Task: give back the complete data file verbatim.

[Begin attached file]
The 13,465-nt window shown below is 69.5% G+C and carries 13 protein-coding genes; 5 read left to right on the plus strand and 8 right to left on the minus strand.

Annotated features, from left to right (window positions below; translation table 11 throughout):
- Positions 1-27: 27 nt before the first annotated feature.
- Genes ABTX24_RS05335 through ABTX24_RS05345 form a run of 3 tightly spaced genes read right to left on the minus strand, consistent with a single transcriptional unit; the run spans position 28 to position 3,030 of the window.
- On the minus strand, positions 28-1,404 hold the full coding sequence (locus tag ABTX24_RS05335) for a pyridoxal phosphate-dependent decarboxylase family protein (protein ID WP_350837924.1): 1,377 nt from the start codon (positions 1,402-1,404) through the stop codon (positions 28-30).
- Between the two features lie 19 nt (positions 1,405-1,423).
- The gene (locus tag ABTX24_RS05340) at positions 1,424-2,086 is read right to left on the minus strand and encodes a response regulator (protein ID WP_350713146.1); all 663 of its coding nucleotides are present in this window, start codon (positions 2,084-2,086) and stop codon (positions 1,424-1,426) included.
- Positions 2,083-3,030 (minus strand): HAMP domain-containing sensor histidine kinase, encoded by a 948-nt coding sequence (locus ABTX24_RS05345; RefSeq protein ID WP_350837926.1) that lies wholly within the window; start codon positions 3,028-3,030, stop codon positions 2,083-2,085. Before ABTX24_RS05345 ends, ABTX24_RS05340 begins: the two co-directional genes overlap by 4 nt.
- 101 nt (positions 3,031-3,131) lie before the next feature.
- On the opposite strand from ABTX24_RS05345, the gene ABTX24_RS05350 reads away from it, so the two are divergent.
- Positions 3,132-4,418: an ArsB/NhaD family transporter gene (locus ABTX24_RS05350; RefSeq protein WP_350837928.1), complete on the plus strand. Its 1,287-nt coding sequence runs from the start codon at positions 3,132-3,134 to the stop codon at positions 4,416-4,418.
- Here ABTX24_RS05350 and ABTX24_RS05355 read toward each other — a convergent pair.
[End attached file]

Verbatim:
The 13,465-nt window shown below is 69.5% G+C and carries 13 protein-coding genes; 5 read left to right on the plus strand and 8 right to left on the minus strand.

Annotated features, from left to right (window positions below; translation table 11 throughout):
- Positions 1-27: 27 nt before the first annotated feature.
- Genes ABTX24_RS05335 through ABTX24_RS05345 form a run of 3 tightly spaced genes read right to left on the minus strand, consistent with a single transcriptional unit; the run spans position 28 to position 3,030 of the window.
- On the minus strand, positions 28-1,404 hold the full coding sequence (locus tag ABTX24_RS05335) for a pyridoxal phosphate-dependent decarboxylase family protein (protein ID WP_350837924.1): 1,377 nt from the start codon (positions 1,402-1,404) through the stop codon (positions 28-30).
- Between the two features lie 19 nt (positions 1,405-1,423).
- The gene (locus tag ABTX24_RS05340) at positions 1,424-2,086 is read right to left on the minus strand and encodes a response regulator (protein ID WP_350713146.1); all 663 of its coding nucleotides are present in this window, start codon (positions 2,084-2,086) and stop codon (positions 1,424-1,426) included.
- Positions 2,083-3,030 (minus strand): HAMP domain-containing sensor histidine kinase, encoded by a 948-nt coding sequence (locus ABTX24_RS05345; RefSeq protein ID WP_350837926.1) that lies wholly within the window; start codon positions 3,028-3,030, stop codon positions 2,083-2,085. Before ABTX24_RS05345 ends, ABTX24_RS05340 begins: the two co-directional genes overlap by 4 nt.
- 101 nt (positions 3,031-3,131) lie before the next feature.
- On the opposite strand from ABTX24_RS05345, the gene ABTX24_RS05350 reads away from it, so the two are divergent.
- Positions 3,132-4,418: an ArsB/NhaD family transporter gene (locus ABTX24_RS05350; RefSeq protein WP_350837928.1), complete on the plus strand. Its 1,287-nt coding sequence runs from the start codon at positions 3,132-3,134 to the stop codon at positions 4,416-4,418.
- Here ABTX24_RS05350 and ABTX24_RS05355 read toward each other — a convergent pair.